SEMI-REGULAR MUSINGS FROM THE SEMI-REGULAR MIND OF WRITER J.M. DeMATTEIS
Wednesday nights are my kids's favorite nights, not because of anything I cook (goodness knows), but 'cuz they get to watch their favoritest show, Teen Titans Go. Yesternight I told them solemnly that a pal of mine had written a new episode of a show, so we were going to give that try and if they didn't like it, well, we wouldn't have to finish it. They put on their game faces and brave fronts and when I then turned on Teen Titans Go and said, "oh, hey, and here it is," the delighted shrieks nearly tore the roof off the joint. I was later informed it was their favorite episode ever of their favorite show. Then they asked if I really knew you. "Know him?!" I said. "Why, I've screwed up dozens of his vouchers before!" True story.
Thanks so much for sharing that story, Scott. Very glad the kids enjoyed it. Thank them for me! The heck with the vouchers, though—how did you explain the fact that we've been friends for so many years and have never met face to face?
I have been informed by those who've met me that that's likely WHY you and I have been able to remain friends for so long. :)
Somehow, I can't believe that's true!
About PS #13. The book just gets deeper and deeper, doesn't it? If there were a defined theme, I would call it "the inscrutability of good and evil." We now have a dog pound in which pure good seemingly permits evil, and evil engages in actions which are seemingly decent. Yet as bad doggy suggested, who are we to judge? In the middle, we have our hero, PS, who is a virtual paradox. He can go toe-to-toe with the Spectre in terms of raw power, but his levels of self-absorption, short-sightedness and insecurity are so high that suggestions by a relatively low-powered anti-hero can almost lead him to suicide. There's something of a logic hole in the plot, and I was hoping you could patch it. Of course it may be deliberate, but that's an "okay" answer, too. If the Question thought that PS knew his identity, why would he try to kill him until he at least found out that PS did not know the answer? The Question is smart, while that action would be dumb.My own, earlier theory was that the Question had not tried to kill him. The Question has always been heroic; he just plays rough. By first using the Spear of Destiny on PS, he helped PS discover the whereabouts of his family, but he also got the pleasure of making it a really painful trip. That seemed more logical. I don't know all the "conventions" about writers disclosing information, but if it's okay to say something, I'd like to know. Rick.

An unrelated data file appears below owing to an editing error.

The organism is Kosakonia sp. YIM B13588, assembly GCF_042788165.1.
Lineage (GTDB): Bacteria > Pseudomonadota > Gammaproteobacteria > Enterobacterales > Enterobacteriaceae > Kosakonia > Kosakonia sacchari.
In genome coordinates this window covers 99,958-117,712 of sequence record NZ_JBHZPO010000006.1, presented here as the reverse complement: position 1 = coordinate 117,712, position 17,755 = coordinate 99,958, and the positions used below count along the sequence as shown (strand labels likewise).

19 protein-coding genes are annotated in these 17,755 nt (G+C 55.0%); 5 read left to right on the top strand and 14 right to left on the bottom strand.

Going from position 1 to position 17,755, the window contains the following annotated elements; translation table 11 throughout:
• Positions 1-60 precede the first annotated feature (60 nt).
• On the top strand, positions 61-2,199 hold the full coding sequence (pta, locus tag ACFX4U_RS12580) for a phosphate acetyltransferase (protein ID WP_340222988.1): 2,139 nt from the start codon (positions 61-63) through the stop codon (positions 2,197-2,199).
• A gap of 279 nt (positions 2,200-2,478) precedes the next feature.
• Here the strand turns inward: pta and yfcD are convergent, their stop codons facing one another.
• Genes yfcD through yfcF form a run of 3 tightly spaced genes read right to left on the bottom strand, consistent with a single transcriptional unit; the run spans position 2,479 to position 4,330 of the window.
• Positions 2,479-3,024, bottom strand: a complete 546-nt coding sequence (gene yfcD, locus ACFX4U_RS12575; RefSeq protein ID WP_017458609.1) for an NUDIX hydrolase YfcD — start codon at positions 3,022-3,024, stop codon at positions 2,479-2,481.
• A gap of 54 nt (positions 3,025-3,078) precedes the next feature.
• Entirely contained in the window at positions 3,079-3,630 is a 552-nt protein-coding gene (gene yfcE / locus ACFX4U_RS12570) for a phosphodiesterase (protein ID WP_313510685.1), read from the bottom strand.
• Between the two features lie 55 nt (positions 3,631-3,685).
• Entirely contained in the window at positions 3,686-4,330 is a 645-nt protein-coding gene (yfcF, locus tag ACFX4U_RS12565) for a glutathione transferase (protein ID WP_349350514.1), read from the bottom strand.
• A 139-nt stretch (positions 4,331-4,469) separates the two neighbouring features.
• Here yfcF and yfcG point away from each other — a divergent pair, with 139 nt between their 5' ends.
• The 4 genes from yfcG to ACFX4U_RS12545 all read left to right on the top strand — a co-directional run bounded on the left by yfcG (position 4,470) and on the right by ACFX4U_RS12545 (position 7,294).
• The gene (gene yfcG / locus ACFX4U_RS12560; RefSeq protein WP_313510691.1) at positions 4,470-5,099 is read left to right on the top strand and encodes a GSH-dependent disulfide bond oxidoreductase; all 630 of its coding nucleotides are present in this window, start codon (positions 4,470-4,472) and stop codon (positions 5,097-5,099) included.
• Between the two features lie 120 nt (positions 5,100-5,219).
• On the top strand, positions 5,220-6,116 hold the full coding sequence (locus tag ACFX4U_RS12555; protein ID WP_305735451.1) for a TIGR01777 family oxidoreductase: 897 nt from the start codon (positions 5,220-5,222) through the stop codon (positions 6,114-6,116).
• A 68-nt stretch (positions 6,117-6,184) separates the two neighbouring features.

Thanks for sharing your thoughts, Rick. Re: the Question's attempt on the Stranger's life: my feeling is that the Question is unstable, driven to the edge of madness by centuries of Unknowing. So, logically, he shouldn't kill a man who might hold the key to his murky past, but, emotionally, he couldn't help himself. And, also, there's still Pandora and the Council that condemned him: enough other people out there who have the answers he's seeking. Getting rid of the Stranger doesn't lock that door.That's my two cents, anyway!
I've been mulling over your thoughts from the perspective of the long-term use of the Question. Presumably, the Powers-That-Own-the-Copyright-and-Character have a long term interest in the Question's usefulness as a hero (of sorts). How are readers supposed to relate to a character who is so deranged that he could, on one occasion, help Superman, and on another, try to kill PS? The motivations are too dense to create sympathy. While things have changed over the years, real nut-job heroes like the Creeper haven't fared too well. I think it's hard to invest in them. Thoughts?